Much of Palermo, Buenos Aires’ largest barrio, is vibrantly green and appealingly well kempt: ornate balconies overflow with jasmine and roses, grand apartment blocks line wide avenues, and plane trees, palms and jacarandas shade older, cobbled streets; its beautifully landscaped parks, some of the biggest in the world, come alive with locals practising in-line skating, playing football or walking their dogs.

Palermo takes its name from an Italian farmer, Giovanni Palermo, who in 1590 turned these former flood plains into vineyards and orchards. The barrio began to take on its present-day appearance when large parks and gardens were laid out at the end of the nineteenth century; the process of gentrification continued and Palermo is now regarded as a distinctly classy place to live.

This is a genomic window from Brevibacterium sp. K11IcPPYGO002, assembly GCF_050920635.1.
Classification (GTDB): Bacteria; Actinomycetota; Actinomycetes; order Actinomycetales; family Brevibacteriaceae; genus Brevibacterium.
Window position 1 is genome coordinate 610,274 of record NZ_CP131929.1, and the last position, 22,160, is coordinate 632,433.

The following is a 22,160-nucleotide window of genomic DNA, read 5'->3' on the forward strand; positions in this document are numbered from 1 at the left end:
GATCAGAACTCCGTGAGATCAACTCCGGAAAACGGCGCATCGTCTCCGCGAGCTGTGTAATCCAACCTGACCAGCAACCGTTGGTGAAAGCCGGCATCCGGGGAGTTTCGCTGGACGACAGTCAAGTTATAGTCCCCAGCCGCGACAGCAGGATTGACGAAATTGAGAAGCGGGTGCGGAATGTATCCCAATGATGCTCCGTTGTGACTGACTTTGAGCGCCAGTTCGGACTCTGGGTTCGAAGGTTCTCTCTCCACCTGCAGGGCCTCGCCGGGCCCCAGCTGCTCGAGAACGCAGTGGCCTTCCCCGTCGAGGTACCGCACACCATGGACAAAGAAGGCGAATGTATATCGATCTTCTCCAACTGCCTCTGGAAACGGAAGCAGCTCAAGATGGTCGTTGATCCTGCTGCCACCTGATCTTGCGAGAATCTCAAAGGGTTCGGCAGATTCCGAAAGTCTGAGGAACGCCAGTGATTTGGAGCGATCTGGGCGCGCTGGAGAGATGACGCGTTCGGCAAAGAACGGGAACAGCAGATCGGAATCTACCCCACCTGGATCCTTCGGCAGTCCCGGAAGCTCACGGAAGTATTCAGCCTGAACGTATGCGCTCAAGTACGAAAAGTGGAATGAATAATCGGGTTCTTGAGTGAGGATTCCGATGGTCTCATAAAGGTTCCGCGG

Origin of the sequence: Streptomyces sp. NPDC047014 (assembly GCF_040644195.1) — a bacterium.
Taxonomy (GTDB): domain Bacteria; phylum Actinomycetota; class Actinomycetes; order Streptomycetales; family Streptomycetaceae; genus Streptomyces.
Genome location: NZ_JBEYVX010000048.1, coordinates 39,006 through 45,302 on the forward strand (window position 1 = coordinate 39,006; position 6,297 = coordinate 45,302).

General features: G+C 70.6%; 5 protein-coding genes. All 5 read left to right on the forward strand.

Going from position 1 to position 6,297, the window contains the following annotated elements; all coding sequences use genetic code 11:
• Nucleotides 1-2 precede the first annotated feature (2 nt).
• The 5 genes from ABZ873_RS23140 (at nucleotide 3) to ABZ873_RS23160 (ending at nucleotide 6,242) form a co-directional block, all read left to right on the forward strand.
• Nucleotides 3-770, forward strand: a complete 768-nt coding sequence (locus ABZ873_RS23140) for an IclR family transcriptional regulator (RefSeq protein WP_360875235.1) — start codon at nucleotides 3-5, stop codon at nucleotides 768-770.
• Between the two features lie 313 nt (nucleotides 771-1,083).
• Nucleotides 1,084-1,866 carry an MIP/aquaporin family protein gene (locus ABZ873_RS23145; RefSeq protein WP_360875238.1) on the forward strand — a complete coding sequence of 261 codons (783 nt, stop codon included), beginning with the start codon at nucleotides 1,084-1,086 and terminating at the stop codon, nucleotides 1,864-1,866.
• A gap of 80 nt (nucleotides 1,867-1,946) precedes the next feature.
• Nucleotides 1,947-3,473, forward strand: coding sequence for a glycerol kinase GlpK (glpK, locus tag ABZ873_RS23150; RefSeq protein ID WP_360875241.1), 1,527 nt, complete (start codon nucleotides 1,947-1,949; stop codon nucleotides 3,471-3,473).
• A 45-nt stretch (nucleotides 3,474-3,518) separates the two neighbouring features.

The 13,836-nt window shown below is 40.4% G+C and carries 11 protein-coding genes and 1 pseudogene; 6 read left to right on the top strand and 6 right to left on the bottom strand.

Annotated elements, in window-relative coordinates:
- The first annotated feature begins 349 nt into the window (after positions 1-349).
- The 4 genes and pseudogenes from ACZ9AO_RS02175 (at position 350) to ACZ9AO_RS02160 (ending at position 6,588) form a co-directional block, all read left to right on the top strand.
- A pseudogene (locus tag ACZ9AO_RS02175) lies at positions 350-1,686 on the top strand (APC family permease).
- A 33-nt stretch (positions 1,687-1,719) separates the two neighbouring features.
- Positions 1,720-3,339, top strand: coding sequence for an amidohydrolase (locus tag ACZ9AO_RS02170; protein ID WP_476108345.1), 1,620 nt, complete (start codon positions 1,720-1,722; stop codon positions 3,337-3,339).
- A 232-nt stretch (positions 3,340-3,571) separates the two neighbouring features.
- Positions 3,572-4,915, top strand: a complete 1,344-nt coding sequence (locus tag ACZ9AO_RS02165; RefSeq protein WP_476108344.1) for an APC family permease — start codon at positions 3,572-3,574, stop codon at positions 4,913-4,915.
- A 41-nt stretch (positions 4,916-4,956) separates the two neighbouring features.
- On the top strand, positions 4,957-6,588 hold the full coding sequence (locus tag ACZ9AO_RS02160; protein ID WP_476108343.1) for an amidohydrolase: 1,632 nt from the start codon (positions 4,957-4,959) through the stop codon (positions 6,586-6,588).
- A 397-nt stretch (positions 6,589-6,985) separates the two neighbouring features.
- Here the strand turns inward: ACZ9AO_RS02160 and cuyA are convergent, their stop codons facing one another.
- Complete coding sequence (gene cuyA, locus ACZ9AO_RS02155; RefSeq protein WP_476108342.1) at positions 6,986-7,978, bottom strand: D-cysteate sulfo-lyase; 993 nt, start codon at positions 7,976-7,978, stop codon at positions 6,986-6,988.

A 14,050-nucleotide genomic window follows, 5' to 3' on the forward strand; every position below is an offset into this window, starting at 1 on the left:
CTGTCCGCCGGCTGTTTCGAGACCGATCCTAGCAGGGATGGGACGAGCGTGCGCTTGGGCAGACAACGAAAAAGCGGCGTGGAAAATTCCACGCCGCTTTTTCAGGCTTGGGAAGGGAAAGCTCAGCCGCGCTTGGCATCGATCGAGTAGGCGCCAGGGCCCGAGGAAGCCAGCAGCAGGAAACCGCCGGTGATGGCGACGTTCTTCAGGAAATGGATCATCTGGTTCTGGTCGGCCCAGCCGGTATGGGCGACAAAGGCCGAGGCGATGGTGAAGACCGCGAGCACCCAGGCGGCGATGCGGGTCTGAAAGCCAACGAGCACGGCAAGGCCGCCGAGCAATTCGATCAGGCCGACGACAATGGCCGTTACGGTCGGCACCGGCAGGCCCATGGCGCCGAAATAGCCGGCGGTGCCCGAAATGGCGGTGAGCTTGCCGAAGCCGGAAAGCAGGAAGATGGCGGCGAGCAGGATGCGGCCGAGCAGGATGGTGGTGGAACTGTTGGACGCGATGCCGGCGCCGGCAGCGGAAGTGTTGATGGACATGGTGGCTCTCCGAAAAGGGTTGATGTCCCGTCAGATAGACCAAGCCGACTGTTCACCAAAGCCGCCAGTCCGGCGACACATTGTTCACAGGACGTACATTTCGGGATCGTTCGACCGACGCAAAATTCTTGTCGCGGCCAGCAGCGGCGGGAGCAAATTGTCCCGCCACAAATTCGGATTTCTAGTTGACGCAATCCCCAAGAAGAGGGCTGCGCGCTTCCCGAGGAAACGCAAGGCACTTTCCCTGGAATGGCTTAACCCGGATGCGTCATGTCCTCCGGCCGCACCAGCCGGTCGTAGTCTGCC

Given its sizeable proportions – it stretches all the way from Avenida Coronel Díaz, on the border with Recoleta, to Colegiales and Belgrano, to the north – it’s not surprising that the barrio isn’t completely homogeneous. The bit of Palermo around Plaza República de Chile that juts into Recoleta is known as Palermo Chico and contains some significant museums, including the Museo de Arte Decorativo. Nearby, the Museo de Arte Latinoamericano de Buenos Aires (MALBA) is a must for fans of modern art. About ten blocks west, Palermo Viejo is a traditional neighbourhood with lovely old houses along cobbled streets, but it’s become such a trendy place, full of funky cafés and avant-garde art galleries, that the area around Plaza Cortázar is now known as Soho. Across the rail tracks, people in the media work, eat and drink in a cluster of TV studios, restaurants and bars that have been christened Hollywood. Much of the north of Palermo is taken up by parks and gardens, such as the grand Parque 3 de Febrero, giving the area its soubriquet the ‘‘bosques de Palermo’’ (Palermo woods). At the barrio’s northern edge is Las Cañitas, a zone of upmarket bars and restaurants, focused on the corner of Báez and Arévalo.

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